- Solid wood coffins are still available although elm – once one of the most common materials used – is less readily available now. Freeman Brothers makes coffins using traditional methods and designs in oak, but is also able to obtain coffins in a wide variety of other materials or in a rectangular ‘casket’ shape.
- Coffins made of natural materials, such as willow or rattan, were once relatively unusual but are now increasingly popular. They are often thought of as being environmentally-friendly and, while this depends on your considerations, it is certainly true that they are often made from materials that would otherwise be destroyed and do not involve wood. There is a wide variety of styles available in different shapes and finishes, and at different prices. Some coffins can be completely customised in a choice of colours (for example, the willow coffins we sell are made by Somerset Willow and are entirely bespoke to your requirements).
- Other types of coffin include those made of cardboard (either plain or in a variety of designs, including customisation with pictures provided by those arranging the funeral) and there are also suppliers who will ‘wrap’ veneered coffins in a similar way. American-style caskets, made from various woods and metals, are available although they can often be costly due to the amount of materials required in their construction and the cost of arranging for them to be delivered. Please ask your funeral director if you have an interest in any particular type of coffin.
We offer a wide choice of coffins that can be incorporated into any of our funeral arrangements, however simple. It is often assumed that non-traditional coffins (such as those made of willow) are able to be obtained at a lower cost than their more traditional counterparts, but this is usually untrue for a variety of reasons: often, they are handmade, which is reflected in their price, and usually have to be ordered specially by the funeral director so delivery costs must be factored in.
Any coffin that has to be specially ordered will take time to arrive; it is worth bearing in mind that it may, therefore, affect how soon the funeral can take place.
We are sometimes asked if the person arranging the funeral can provide their own coffin; we are reluctant to allow this for several reasons. Firstly, if the funeral is a cremation, a coffin must pass certain standards to be allowed to be cremated. We only use accredited suppliers for all of our coffins, which means this issue will not arise, but we cannot guarantee the same will be true for every manufacturer who sells such products. Similarly, coffins bought on the internet may not be of good quality or may not include all of the components we would expect such as lining fabrics and a nameplate. In addition, all coffins have to be robust enough to withstand the journey to the funeral as well as being moved prior to the funeral and during it. Some willow coffins can be poorly constructed and can alter in shape during transit or storage: this is a particular problem for burials as the dimensions of the coffin have to be provided to the gravedigger or cemetery but, if the sides sag or warp, the overall width and the ability of the coffin to be lowered into the grave will be affected. If, in spite of this advice, the applicant proceeds in ordering their own coffin, we will not be prepared to take any responsibility if it subsequently proves unsuitable and may require a signed disclaimer confirming understanding of this point.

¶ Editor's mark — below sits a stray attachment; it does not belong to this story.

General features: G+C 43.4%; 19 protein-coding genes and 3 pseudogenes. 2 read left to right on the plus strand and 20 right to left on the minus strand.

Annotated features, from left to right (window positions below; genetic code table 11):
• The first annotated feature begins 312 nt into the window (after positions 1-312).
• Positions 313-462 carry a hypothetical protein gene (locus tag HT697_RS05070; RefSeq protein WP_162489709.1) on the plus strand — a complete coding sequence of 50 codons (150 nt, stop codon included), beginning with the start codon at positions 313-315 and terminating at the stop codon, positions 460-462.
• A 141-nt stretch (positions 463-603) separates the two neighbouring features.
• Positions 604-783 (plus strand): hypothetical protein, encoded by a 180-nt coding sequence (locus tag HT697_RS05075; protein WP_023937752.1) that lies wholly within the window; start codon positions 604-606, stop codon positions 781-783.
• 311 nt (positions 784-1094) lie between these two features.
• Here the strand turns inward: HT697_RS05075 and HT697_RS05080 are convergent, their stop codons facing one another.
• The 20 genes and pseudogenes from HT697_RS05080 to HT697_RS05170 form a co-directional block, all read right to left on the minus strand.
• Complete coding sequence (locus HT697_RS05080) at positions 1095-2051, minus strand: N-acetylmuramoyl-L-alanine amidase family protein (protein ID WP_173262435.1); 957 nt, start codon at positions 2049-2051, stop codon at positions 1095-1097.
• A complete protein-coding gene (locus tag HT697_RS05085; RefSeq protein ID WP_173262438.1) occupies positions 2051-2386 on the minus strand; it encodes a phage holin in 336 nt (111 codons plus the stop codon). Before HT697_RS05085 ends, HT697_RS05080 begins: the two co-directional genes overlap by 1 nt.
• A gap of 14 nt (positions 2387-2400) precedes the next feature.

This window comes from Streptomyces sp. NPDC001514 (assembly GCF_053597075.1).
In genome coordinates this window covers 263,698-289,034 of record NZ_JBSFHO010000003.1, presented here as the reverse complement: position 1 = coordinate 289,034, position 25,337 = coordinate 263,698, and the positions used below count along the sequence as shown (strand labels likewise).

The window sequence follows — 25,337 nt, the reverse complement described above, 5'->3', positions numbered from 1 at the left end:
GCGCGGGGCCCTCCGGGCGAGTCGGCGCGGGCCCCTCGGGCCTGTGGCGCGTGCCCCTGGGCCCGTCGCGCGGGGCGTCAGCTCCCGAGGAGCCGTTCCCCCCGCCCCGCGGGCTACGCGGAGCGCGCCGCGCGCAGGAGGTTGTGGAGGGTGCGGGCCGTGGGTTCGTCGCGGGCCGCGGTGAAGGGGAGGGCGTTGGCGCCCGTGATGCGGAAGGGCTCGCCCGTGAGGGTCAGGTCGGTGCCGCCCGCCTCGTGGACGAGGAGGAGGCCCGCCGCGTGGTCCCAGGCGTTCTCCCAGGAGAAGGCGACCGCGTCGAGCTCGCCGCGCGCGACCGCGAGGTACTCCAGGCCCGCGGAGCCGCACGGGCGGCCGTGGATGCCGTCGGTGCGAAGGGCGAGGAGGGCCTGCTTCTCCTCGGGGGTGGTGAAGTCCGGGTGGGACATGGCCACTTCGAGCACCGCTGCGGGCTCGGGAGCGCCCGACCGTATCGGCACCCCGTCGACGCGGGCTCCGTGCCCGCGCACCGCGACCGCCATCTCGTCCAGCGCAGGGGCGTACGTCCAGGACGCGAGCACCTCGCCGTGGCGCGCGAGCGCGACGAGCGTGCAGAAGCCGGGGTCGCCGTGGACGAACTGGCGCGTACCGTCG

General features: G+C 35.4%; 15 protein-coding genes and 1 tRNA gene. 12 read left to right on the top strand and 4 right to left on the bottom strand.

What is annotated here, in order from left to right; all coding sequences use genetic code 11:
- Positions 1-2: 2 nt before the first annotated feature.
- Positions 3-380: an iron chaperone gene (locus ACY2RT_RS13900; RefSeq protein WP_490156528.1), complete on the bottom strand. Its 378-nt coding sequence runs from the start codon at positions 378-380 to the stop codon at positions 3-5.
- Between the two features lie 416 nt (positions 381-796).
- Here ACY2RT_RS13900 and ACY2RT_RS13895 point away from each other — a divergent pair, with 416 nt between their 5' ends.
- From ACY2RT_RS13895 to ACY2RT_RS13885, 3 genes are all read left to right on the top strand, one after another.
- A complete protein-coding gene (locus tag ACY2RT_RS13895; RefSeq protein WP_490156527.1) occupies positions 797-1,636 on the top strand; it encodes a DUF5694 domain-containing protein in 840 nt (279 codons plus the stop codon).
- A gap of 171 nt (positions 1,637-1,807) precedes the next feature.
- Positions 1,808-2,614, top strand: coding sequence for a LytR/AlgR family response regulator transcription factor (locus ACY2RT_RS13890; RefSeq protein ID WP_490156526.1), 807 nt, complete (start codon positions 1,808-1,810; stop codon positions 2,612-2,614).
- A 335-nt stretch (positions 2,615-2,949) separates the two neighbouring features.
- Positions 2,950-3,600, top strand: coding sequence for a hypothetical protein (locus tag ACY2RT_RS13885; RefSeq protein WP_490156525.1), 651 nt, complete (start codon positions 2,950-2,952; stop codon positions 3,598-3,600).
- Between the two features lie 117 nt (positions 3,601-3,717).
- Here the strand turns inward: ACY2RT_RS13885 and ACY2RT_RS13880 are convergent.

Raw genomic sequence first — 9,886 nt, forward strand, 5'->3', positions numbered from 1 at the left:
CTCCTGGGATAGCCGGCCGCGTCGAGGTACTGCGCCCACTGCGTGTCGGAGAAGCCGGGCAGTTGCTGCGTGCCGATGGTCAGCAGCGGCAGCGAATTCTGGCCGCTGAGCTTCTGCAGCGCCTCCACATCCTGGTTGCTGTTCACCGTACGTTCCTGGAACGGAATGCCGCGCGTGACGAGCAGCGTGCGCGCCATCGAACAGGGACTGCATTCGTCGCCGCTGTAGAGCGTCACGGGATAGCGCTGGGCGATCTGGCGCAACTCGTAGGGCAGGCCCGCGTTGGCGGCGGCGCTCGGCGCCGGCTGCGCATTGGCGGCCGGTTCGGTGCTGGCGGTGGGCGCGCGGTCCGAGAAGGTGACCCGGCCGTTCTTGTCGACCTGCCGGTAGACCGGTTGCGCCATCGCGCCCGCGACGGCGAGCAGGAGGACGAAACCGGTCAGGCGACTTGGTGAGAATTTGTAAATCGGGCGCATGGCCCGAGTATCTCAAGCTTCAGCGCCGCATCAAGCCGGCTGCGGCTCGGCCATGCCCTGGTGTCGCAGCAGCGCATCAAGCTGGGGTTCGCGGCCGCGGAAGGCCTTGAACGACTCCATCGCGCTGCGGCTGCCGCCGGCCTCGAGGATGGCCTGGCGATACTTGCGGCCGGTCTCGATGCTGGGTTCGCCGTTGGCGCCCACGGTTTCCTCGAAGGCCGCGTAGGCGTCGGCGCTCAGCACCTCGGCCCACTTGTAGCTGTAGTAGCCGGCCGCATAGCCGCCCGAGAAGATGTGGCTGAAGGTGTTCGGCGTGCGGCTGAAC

Flowers or donations.
Some people feel that large quantities of flowers are not necessary for a funeral while others feel that they are very important to show they are thinking about the person who has died.
Receiving donations in lieu of flowers has been an increasingly popular option for some time and it is often normal to nominate a particular charity or charities that are preferred for donations. Many funeral directors will have a donation website specifically for this purpose.